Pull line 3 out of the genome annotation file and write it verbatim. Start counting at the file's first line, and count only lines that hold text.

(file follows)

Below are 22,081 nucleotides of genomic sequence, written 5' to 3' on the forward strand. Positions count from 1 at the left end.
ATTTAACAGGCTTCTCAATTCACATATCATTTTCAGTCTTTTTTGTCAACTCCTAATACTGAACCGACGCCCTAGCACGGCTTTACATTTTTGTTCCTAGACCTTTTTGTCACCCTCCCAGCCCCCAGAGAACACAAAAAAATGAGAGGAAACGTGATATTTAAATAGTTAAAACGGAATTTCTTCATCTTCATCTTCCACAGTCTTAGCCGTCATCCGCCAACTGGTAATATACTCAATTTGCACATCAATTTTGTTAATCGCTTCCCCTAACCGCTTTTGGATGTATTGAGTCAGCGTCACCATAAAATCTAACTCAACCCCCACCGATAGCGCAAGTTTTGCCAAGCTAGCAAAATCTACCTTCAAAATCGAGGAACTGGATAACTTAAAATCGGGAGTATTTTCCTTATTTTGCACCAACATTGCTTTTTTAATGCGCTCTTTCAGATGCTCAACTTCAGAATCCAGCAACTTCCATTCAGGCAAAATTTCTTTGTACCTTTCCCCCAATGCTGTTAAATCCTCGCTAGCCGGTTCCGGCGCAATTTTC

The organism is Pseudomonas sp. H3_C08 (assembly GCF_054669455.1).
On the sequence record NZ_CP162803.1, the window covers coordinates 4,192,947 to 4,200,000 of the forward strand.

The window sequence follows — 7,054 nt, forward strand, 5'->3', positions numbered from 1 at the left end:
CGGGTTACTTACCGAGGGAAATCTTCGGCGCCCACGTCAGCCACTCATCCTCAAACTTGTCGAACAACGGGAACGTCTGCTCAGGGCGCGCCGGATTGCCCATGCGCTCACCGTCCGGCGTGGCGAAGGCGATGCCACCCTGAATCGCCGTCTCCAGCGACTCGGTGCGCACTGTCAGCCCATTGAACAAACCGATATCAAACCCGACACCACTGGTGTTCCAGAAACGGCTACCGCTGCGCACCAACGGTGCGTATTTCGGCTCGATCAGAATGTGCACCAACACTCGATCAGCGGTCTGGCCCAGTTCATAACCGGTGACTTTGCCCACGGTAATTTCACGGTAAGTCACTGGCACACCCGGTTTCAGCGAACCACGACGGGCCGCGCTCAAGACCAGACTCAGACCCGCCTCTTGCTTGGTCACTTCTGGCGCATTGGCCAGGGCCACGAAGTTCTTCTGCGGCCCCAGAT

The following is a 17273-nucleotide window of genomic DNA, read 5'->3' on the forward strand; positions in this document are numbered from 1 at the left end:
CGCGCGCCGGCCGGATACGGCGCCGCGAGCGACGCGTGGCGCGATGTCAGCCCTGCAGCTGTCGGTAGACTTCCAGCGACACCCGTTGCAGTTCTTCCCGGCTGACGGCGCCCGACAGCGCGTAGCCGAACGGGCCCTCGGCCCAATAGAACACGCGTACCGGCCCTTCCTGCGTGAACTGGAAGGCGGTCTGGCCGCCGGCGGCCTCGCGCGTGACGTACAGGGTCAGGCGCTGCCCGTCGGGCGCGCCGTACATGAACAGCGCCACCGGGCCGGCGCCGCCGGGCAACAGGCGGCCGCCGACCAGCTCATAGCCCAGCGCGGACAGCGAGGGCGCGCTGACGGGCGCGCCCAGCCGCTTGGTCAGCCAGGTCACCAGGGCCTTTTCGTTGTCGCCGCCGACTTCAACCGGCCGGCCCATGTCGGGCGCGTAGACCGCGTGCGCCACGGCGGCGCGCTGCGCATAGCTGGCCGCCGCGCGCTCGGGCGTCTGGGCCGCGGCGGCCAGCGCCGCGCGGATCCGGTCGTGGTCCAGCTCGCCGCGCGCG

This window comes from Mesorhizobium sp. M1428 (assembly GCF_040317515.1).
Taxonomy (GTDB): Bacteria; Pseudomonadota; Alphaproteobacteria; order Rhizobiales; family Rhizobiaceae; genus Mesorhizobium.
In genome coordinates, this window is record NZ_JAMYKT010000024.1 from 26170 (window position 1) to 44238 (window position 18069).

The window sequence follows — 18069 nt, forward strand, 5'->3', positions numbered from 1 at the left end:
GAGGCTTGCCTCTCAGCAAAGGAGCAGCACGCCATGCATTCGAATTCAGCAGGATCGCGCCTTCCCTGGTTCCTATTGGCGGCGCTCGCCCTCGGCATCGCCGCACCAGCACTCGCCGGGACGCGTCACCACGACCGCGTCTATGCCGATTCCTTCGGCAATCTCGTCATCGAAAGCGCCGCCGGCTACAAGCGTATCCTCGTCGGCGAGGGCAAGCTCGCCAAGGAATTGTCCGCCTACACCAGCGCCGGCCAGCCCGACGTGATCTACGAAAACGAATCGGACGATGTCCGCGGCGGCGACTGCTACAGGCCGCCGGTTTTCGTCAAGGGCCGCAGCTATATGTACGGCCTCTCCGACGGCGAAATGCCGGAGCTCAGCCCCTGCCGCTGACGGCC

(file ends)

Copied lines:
The organism is Pseudomonas sp. H3_C08 (assembly GCF_054669455.1).